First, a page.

Getting fit for the right size grips seems to be hugely overlooked. I was recently fit for a new set of irons and it appears I’ve been using grips that are way too small for me. I definitely had a tendency to grip the club way too tight, which is alleviated now that I’ve moved to a midsize grip. I feel much more comfortable holding the club and I’m striking the ball solidly much more consistently.

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The Big Shift: How to master pressure and the golf transition using prior sports training



If you’re an #AverageJoeGolfer, work a day job, and don’t spend countless hours practicing, you might be interested in knowing that sports you played growing up, and even beer league softball skills, can be used to help you play better golf. We’re sure you’ve heard hockey players tend to hit the ball a mile, make the “best golfers”, while pitchers and quarterbacks have solid games, but baseball/softball hitters struggle with consistency. Did you know that a killer tennis backhand might help your golf game if you play from the opposite side? Dancers are way ahead of other athletes making a switch to golf because they understand that centeredness creates power and consistency much more efficiently than shifting all around, unnecessary swaying, or “happy feet.”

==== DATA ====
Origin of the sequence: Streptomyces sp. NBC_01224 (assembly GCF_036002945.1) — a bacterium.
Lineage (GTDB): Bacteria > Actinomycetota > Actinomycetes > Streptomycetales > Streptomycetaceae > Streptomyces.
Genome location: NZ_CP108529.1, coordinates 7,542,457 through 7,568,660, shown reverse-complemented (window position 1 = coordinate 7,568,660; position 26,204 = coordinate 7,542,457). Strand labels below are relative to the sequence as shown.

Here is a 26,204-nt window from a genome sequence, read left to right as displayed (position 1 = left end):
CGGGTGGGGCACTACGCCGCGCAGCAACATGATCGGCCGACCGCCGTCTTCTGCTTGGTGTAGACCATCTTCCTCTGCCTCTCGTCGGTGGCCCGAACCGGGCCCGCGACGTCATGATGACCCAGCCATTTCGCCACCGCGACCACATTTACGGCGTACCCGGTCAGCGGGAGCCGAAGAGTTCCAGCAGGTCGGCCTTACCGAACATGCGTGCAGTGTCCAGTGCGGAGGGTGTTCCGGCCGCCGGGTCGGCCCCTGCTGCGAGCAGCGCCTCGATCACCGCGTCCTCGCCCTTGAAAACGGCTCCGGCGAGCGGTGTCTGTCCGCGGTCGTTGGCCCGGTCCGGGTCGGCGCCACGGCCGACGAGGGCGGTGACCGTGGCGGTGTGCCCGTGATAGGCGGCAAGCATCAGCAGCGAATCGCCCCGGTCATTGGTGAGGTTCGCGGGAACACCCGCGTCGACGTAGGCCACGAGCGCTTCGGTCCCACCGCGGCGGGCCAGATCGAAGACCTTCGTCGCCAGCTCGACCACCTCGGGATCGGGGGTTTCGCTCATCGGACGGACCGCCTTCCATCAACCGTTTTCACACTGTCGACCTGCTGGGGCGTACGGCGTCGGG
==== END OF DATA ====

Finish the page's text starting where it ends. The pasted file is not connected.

Lurking beneath fat shots, worm burners, and occasional shanks, are skillsets and motions you can pull from the old memory bank to apply on the golf course. Yes, you heard us right; your high school letterman jacket can finally be put to good use and help you improve your move. You just need to understand some simple adjustments different sports athletes need to make to be successful golfers.

In golf, shifting from your trailside into your lead side is what we’ll call the TRANSITION. Old School teachers refer to this motion, or shift, as “Foot Work”, New-Fangled-Techno-Jargon-Packed-Instruction uses “Ground Pressure/Force” to refer to the same concept. Don’t worry about the nomenclature; just know, as many GolfWRXers already do, that you must get your weight to your lead side if you want any chance at making solid and consistent contact. TRANSITION might be THE toughest motion in golf to master.